Boston is a city worth stopping by for its history, notable higher educational institutions, and beautiful outdoor spaces. One of the things I miss most about the city as a former resident is the ease of getting around without a car, since public transportation is abundant. The city is also easily walkable in most parts where you can effortlessly go from neighborhood to neighborhood. Two days will give you a solid introduction to the city and its highlights. Here is a list of sight to cover in your 2 days in Boston.
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2 Days in Boston-Day 1
Here’s how to make the most of 2 days in Boston, starting in downtown with a good dose of history.
Boston has no shortage of history and the best place to start is downtown at the Boston Common, where the Freedom Trail begins at the Boston Common Visitors Center. The trail itself will take a good chunk of your day, but you can visit an abbreviated version with sights like he Granary Burying Ground, the final resting place of famous figures like Samuel Adams), and the the gold-domed Massachusetts State House, where you can take a guided or self-guided tour on the weekdays, and The Old State House, one of the oldest buildings in the country. For an interactive map of the Freedom Trail, click here.
A personal favorite downtown is the Brattle Book Shop, which features rows of books in an alley, specializing in rare and used books.
You will find yourself at Fanueil Hall just in time for lunchtime, where you can take advantage of all the different casual food offerings. For a taste of Boston, try the Boston Chowda Co. where you can order clam chowder in bread bowls and lobster rolls. Regina Pizza is also a great local option if you’re craving a solid slice of pizza.
Afterward walk around to stop and admire the numerous street performers and people-watch to your heart’s content. For a dose of history, make sure to check out the Faneuil Hall Visitor Center on the first floor, as well as the Great Hall, which is on the second floor of Faneuil Hall and is where many significant political meetings and debates have been held throughout the city’s history. Free tours of the Great Hall run every half hour from 9:30 am-5pm.
Head over to Beacon Hill, which boasts beautiful historical homes and narrow cobblestone streets. Spend a few hours wandering around the brick-lined streets just soaking it all in and watching residents go about their daily lives. Make sure to stop by Acorn Street, the popular sloped side street that you most likely have seen in numerous photos of the city.
The Charles River Esplanade is nearby if you fancy a stroll along the water afterward amid runners and bikers. This pathway is a personal favorite spot to watch the sailboat bob on the water and take in views of Cambridge and Back Bay.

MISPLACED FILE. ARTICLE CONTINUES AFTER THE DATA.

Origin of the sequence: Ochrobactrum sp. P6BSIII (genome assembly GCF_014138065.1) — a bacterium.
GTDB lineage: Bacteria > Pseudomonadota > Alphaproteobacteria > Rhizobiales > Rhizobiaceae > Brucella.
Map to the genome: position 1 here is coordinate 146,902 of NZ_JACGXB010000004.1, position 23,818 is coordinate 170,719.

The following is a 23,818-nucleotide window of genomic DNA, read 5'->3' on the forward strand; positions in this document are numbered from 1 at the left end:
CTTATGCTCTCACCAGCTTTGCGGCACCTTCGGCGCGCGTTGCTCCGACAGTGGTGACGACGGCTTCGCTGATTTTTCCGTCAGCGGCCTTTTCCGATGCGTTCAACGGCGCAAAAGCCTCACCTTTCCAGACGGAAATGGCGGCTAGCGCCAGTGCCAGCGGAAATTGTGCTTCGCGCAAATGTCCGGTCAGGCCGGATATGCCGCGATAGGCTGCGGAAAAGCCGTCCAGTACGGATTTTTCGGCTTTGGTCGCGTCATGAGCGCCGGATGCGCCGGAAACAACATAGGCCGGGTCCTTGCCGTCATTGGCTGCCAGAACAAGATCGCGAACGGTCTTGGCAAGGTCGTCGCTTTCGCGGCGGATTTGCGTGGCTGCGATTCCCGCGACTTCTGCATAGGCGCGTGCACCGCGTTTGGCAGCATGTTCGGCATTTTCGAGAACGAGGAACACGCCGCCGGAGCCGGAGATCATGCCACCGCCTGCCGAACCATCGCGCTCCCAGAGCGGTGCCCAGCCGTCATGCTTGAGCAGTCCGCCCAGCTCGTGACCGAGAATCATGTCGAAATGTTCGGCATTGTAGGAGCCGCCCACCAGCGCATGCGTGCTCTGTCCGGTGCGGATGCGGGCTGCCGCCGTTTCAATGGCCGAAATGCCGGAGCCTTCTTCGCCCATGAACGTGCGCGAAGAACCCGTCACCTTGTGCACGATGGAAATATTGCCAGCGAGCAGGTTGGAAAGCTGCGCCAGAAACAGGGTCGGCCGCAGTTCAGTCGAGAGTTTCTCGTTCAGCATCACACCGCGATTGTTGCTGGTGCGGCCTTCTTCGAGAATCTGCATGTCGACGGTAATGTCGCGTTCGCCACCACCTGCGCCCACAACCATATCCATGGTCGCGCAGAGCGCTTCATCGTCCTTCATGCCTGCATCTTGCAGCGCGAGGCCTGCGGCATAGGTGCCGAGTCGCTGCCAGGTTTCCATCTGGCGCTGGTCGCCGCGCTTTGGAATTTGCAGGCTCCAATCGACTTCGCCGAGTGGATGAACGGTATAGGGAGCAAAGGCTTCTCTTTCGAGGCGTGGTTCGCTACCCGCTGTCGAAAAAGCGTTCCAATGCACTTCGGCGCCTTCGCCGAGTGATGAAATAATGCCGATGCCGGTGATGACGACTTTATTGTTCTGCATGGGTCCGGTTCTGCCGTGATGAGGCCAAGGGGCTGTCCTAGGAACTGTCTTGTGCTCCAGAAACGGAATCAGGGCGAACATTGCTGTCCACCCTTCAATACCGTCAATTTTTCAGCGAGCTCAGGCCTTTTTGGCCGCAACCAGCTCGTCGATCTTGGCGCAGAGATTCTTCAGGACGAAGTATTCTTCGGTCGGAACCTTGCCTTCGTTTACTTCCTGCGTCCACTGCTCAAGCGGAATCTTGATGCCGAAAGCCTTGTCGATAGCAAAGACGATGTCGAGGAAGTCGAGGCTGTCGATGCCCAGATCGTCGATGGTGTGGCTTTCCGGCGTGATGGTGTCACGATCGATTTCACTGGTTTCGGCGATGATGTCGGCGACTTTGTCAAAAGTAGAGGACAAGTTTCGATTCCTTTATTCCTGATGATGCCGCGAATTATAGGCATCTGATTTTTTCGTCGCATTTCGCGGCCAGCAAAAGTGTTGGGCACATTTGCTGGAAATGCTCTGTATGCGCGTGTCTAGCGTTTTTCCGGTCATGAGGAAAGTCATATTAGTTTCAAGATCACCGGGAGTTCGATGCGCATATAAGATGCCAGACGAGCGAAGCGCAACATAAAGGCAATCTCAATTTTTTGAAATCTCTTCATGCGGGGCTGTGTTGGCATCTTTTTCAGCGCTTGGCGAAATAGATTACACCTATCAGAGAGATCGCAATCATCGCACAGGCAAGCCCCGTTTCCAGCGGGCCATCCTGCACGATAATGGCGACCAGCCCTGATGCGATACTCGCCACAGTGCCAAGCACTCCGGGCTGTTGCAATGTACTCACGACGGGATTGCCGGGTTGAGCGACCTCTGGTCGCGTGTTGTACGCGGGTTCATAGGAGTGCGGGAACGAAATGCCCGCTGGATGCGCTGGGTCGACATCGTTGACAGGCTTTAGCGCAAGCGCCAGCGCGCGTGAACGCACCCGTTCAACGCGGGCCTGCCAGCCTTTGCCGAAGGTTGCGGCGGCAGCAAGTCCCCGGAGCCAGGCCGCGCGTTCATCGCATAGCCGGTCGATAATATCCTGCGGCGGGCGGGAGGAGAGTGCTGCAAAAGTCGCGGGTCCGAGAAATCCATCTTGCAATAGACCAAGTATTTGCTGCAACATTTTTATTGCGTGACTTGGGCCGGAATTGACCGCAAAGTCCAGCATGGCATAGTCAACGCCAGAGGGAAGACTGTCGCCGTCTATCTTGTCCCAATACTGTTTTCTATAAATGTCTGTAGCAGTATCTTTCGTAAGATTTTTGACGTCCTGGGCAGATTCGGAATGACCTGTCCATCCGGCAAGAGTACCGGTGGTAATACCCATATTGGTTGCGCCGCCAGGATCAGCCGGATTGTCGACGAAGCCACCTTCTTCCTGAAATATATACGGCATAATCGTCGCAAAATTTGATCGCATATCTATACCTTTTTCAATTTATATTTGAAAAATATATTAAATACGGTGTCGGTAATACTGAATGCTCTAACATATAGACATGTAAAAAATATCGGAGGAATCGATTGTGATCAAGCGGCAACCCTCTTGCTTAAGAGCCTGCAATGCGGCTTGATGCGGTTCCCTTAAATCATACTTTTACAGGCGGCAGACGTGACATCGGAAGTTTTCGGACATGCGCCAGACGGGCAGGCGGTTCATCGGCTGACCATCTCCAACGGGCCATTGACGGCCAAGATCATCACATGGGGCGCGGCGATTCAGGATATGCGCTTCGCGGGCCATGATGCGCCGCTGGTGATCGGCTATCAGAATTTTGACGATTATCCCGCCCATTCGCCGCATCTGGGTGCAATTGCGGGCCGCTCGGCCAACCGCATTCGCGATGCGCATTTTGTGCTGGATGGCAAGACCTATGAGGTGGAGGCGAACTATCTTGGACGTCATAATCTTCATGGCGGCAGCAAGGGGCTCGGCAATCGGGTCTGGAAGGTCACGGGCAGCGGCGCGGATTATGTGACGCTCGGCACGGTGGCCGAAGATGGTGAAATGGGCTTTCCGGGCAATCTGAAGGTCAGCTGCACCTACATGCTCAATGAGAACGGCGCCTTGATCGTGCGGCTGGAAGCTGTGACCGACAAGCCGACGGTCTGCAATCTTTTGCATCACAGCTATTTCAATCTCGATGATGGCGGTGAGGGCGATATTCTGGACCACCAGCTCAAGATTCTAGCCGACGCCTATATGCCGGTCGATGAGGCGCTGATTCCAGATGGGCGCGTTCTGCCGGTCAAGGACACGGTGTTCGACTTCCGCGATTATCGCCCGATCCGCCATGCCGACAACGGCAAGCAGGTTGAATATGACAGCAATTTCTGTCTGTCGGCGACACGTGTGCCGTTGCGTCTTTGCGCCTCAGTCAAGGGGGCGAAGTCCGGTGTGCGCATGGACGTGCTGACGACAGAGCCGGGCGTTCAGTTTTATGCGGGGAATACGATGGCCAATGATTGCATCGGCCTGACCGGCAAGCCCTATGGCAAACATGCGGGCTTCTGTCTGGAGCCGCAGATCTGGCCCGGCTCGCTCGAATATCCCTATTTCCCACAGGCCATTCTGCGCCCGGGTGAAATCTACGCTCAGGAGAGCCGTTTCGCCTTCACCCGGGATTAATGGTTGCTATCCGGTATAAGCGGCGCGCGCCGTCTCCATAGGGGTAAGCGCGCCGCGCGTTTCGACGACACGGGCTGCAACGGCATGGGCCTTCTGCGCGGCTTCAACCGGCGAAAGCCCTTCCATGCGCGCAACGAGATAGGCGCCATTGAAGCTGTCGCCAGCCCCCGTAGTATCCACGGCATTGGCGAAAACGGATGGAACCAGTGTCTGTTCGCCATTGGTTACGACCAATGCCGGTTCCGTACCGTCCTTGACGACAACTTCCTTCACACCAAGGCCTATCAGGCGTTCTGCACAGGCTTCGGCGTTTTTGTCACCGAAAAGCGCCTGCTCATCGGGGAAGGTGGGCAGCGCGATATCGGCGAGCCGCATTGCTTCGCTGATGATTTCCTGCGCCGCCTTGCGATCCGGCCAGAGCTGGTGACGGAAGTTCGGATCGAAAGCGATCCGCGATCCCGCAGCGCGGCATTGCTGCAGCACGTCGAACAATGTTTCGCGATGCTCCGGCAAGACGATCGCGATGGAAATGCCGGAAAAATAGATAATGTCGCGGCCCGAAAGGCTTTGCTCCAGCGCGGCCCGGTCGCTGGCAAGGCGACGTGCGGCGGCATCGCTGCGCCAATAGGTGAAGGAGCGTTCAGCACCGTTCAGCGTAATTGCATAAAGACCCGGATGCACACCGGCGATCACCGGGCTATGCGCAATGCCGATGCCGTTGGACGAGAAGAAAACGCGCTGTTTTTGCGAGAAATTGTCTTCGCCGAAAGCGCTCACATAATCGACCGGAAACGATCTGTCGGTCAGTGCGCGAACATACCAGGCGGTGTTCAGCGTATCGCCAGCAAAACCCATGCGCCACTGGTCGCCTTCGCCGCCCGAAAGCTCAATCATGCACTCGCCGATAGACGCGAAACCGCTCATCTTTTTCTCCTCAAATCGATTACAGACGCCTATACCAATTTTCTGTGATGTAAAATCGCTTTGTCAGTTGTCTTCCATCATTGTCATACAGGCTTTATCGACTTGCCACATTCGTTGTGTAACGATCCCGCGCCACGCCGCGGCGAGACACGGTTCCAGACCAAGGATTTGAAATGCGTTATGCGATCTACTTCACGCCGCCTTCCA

The North End is Boston’s oldest neighborhoods, and is worth stopping by to spend a few hours taking in historical landmarks like the Paul Revere house. A large part of the Freedom Trail also winds its way through the streets. Grab dinner at one of the many Italian restaurants and then head over to Hanover Street, where you grab a cannoli or two from Mike’s Pastry or Modern Pastry across the street, which tends to be less of a mob scene.
Related post: 7 Best Boston Day Trips
2 Days in Boston-Day 2
MIT should definitely be on your itinerary, where you can spend an hour or two wandering the expansive campus. If you go when classes are still in session, it’s fun to roam the halls amid the student shuffle. Make sure to stop by the Great Dome over Building 10 and the eccentric Stata Center, which is hard to miss with its odd angles and where A.I. fittingly has its labs.
Isabella Gardner Museum is a former home where you feel like you’re inside a painting in the garden courtyard and it’s so captivating. I love also how you can view the garden from the various levels within the home. The art exhibits in the various rooms are also very interesting, including a restoration of a sarcophagus that was taking place in the middle of the garden.
The surrounding area is also nice to walk around and explore and you can easily walk through the Back Bay Fens to Fenway Park or walk down street to the excellent Museum of Fine Art if you feel in a museum mood.
It never gets old walking through Harvard Yard, especially in autumn when it’s ablaze with color against the brick buildings. You can wander around on your own, but there is also a great Cambridge tour led by Free Tours by Foot which is pay-as-you-wish, and gives you an informative tour of the campus and the surrounding area.
Make sure to stop by Harvard Book Store in Harvard Square to browse the impressive multi-level collection of books. Note that if you’re looking for Harvard University merchandise that it’s sold across the street.
Take a detour across the Charles River, back to Boston via the Harvard Bridge, with the ideal time during sunset with all the evening runners. With the MIT sailboats drifting on the water, the greenery of the Esplanade around the edges and the lights of downtown Boston in the distance, it’s hard to find a better view to end the day with. The Harvard Bridge is located right next to the front of MIT and conveniently connects with Back Bay.